Hundreds of youngsters got a crash course in eight languages at an event aimed at halting the dramatic decline in numbers of Welsh students studying a foreign language.
Pupils got a rough guide to countries on every continent and a beginner’s guide to their languages including Chinese, Japanese, French, Polish, Italian, Spanish, Portuguese and Russian at the two-day summer school at St David’s Catholic Sixth Form College in Cardiff.
The annual event attracted more than 200 year 8 and year 10 pupils from schools in South Wales. It aims to encourage these learners to continue to study languages throughout their lives.
The most recent figures show a dramatic decline in the number of Welsh teenagers studying a foreign language. Since 2006, foreign language study has halved across Wales’ schools and colleges.
The research carried out by the Welsh Conservatives showed GCSE study of European languages had fallen across both colleges and schools, while college courses in non-European languages such as Arabic, Japanese and Chinese were no longer offered.
The language school at St David’s Catholic Sixth Form College targets youngsters before they have to make their GCSE and A level subject choices.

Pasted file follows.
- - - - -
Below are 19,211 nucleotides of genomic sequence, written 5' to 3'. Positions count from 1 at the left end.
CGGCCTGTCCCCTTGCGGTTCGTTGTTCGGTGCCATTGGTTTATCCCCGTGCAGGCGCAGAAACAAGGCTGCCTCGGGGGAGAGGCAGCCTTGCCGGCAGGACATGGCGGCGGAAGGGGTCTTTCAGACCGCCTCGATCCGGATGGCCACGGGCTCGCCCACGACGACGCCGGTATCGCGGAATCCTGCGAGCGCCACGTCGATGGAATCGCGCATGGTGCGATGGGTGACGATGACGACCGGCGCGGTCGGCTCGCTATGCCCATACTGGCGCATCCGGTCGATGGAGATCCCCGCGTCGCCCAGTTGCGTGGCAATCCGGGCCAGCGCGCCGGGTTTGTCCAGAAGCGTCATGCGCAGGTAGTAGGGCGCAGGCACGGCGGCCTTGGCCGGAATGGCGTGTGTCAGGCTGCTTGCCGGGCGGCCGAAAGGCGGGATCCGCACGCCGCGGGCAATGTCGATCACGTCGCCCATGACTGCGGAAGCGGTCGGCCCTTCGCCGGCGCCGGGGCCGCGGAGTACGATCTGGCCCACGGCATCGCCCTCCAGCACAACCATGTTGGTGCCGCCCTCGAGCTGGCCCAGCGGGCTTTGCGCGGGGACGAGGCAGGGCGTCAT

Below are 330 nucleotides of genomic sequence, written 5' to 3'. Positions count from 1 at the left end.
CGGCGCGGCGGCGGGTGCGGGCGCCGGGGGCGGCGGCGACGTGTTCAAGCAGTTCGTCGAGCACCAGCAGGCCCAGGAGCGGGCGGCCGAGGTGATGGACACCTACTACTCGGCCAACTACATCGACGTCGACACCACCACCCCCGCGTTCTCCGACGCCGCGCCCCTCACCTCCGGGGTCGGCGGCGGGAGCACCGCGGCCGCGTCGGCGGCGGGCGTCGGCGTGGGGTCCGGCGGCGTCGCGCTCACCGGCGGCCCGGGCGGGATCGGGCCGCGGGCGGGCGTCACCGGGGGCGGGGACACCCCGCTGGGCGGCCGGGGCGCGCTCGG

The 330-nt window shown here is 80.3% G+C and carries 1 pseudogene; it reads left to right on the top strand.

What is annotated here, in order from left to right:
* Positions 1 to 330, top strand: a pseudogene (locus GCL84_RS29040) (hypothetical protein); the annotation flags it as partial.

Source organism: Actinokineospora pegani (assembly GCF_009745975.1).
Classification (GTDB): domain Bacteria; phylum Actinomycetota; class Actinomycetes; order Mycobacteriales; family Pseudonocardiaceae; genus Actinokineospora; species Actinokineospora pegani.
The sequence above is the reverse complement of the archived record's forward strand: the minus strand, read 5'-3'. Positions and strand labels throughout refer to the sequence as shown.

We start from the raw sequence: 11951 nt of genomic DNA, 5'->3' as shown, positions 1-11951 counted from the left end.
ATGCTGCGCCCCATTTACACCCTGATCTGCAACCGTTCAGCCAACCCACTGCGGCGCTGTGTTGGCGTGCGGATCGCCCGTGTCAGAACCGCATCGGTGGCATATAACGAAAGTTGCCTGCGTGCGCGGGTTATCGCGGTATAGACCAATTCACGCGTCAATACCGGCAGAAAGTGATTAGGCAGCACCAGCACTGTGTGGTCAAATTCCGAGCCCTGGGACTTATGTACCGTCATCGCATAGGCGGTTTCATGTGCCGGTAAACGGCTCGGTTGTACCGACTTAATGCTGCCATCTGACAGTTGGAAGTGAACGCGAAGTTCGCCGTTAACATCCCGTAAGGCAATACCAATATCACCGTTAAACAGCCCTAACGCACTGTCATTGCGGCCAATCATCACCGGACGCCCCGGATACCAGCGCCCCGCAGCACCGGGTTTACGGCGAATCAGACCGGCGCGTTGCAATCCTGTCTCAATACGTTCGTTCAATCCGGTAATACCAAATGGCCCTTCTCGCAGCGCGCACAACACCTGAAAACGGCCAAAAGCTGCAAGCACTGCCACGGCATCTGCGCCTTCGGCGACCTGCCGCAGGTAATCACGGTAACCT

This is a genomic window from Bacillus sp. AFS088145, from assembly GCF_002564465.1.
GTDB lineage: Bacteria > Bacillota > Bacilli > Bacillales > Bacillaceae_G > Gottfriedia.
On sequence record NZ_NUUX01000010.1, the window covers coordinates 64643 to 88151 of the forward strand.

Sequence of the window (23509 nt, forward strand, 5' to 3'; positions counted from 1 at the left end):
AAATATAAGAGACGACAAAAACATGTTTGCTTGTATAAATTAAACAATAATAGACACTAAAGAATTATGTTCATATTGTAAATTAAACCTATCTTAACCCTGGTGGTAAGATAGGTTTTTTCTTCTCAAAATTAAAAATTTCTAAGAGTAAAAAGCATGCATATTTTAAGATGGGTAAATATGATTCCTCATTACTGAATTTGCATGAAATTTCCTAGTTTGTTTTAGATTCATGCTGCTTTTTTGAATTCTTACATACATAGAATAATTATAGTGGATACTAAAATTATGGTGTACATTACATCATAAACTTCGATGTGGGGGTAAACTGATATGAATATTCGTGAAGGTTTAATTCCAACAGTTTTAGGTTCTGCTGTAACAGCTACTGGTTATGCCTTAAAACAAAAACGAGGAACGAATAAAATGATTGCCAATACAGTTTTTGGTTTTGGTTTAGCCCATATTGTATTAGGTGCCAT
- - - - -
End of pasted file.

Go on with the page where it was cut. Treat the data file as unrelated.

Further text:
It not only gives them a taste of languages they may never have experienced before but also provides them with information on the importance of being multilingual in the modern world.
Organised in partnership with Cardiff University, the college’s feeder schools and businesses with global links the event aims to give youngsters a real lesson in the value of being multilingual and improve the chances of Welsh students getting the top jobs in Europe and around the world.
Hilary Griffiths, assistant principal of St David’s College, said: “A range of other activities have and are being developed with our partners such as language ambassadors from the university working with our students, work-shadowing of staff at Cardiff University, as well as work placements for students.” CAPTION: Chinese whispers: Bo Lui, a Chinese teacher from the Confucius Institute at Cardiff University with Corpus Christi Catholic High School students (top), while (above) French teacher Bethan Enticott gives a beginners’ lesson